Nick and Jess fans may finally have something to be excited about!
New Girl's dynamic duo — who may be the new Ross and Rachel — will finally hit a turning point in their relationship, possibly taking steps towards the romance fans have been itching to see. But even if Nick (Jake Johnson) and Jess (Zooey Deschanel) do try, will their relationship work? TVGuide.com sat down with Johnson to find out:
To step onto Castle's Hollywood soundstage one early October afternoon is to boldly go where no author and his muse have gone before. Today's action is unfolding not in a gritty NYPD precinct, but on an elaborate spaceship set, all sleek steel and high-tech consoles, manned by actors clad in costumes that would look right at home aboard the USS Enterprise.
Under the watchful eye of director Jonathan Frakes (aka Star Trek: The Next Generation's Commander William T. Riker), a Shatneresque captain stoically assesses...
Obsessing over TV couples has become quite the hobby for fans. The popular pastime, commonly known as "'shipping," has even grown beyond canon and heterosexual relationships. Sometimes undeniable chemistry between two actors of the same sex can lead to an imagined romantic pairing, a movement known as "slash." But whether you love a scripted couple or an imagined one, the obsession consists of a serious emotional investment in the pairs' relationship. But are fixations like this healthy or does it only lead to more heartbreak?
In the eight years since Friends went off the air, there have been many couples on television that viewers have rooted for to fill the void left by Ross and Rachel, a classic will-they-or-won't-they couple that eventually made good on their undeniable chemistry. So it comes as no surprise that New Girl's Jess (Zooey Deschanel) and Nick (Jake Johnson) have become the focus of yet another hardcore fandom desperately hoping their favorite duo will finally take the plunge.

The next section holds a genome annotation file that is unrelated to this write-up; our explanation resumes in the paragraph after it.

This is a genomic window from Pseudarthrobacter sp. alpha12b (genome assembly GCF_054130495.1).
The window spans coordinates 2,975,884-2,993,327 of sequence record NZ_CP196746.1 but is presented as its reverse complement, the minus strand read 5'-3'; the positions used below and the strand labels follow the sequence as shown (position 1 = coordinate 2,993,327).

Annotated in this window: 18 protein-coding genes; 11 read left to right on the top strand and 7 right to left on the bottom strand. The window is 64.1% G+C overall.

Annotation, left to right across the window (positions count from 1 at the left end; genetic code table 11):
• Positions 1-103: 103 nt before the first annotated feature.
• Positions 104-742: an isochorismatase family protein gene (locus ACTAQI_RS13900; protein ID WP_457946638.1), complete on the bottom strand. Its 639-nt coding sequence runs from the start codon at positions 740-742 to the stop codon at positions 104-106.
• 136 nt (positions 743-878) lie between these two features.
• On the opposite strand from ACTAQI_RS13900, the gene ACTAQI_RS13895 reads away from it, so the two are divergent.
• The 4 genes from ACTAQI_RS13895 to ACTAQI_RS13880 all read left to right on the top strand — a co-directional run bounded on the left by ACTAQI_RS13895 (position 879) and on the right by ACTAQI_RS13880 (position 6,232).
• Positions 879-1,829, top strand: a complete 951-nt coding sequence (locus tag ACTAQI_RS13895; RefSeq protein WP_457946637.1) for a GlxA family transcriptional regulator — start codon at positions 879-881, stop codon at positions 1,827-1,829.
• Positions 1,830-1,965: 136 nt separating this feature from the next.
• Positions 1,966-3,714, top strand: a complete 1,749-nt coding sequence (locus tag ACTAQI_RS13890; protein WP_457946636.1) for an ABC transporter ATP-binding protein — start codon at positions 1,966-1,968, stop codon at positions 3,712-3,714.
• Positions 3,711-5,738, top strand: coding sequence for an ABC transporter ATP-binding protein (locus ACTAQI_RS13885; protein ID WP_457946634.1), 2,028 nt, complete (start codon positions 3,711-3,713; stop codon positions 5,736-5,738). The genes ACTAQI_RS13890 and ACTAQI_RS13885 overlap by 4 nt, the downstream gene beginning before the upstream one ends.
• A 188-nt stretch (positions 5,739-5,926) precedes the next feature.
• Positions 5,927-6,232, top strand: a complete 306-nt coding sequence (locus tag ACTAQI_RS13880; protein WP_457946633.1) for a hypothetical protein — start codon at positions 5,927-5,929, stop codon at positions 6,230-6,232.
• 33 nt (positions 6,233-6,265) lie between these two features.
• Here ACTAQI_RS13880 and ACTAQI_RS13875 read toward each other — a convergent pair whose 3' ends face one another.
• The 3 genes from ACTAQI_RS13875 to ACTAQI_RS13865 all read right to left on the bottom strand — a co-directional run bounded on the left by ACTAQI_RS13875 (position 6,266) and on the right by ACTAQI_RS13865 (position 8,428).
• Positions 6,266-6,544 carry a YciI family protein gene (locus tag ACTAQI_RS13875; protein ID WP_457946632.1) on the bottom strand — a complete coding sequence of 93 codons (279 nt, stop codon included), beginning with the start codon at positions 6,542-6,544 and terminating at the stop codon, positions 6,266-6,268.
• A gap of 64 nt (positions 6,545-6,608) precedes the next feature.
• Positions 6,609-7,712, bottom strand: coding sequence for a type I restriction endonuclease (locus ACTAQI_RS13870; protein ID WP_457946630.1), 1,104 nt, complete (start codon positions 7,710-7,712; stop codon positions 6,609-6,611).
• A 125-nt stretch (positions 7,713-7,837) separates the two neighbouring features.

New Girl Creator Liz Meriwether: Jess goes "off the grid" in Season 2
Many shows have suffered from crossing that line, though, with the Moonlighting curse becoming a turn of phrase in the TV lexicon. The sizzling sexual chemistry between Moonlighting leads Maddie and David (Cybill Shepherd, Bruce Willis) initially boosted ratings, but after the characters hooked up in Season 3, the show began to falter and viewership began to plummet. Fearful of a similar fallout, showrunners have thrown obstacles in the way of TV couples lest the passion and banter die once they come together. But creator Liz Meriwether says New Girl is about much more than that.
"I don't think the show is built on the will-they-or-won't-they aspect of their relationship," Meriwether tells TVGuide.com. "I think that we can...
Millions of Sherlock Holmes fans can rest easy; CBS' Holmes adaptation Elementary will pretty much never suffer from the Moonlighting curse (and here's hoping that is the last time we'll ever mention those two ideas in the same sentence).
Despite changes, CBS' Elementary captures the spirit of the original Sherlock Holmes
After CBS announced that its modern-day adaptation of Sir Arthur Conan Doyle's famed detective series would feature a female Watson, fans feared that sexual tension may develop within one of the most iconic partnerships in history. But they didn't need to worry. Executive producer Rob Doherty promises there will be no romance between the dynamic duo in this iteration, which stars Jonny Lee Miller as the recovering addict and consultant for the NYPD, while his distaff Watson (Lucy Liu) is a former surgeon who becomes Sherlock's "sober companion."
"It was certainly never about creating...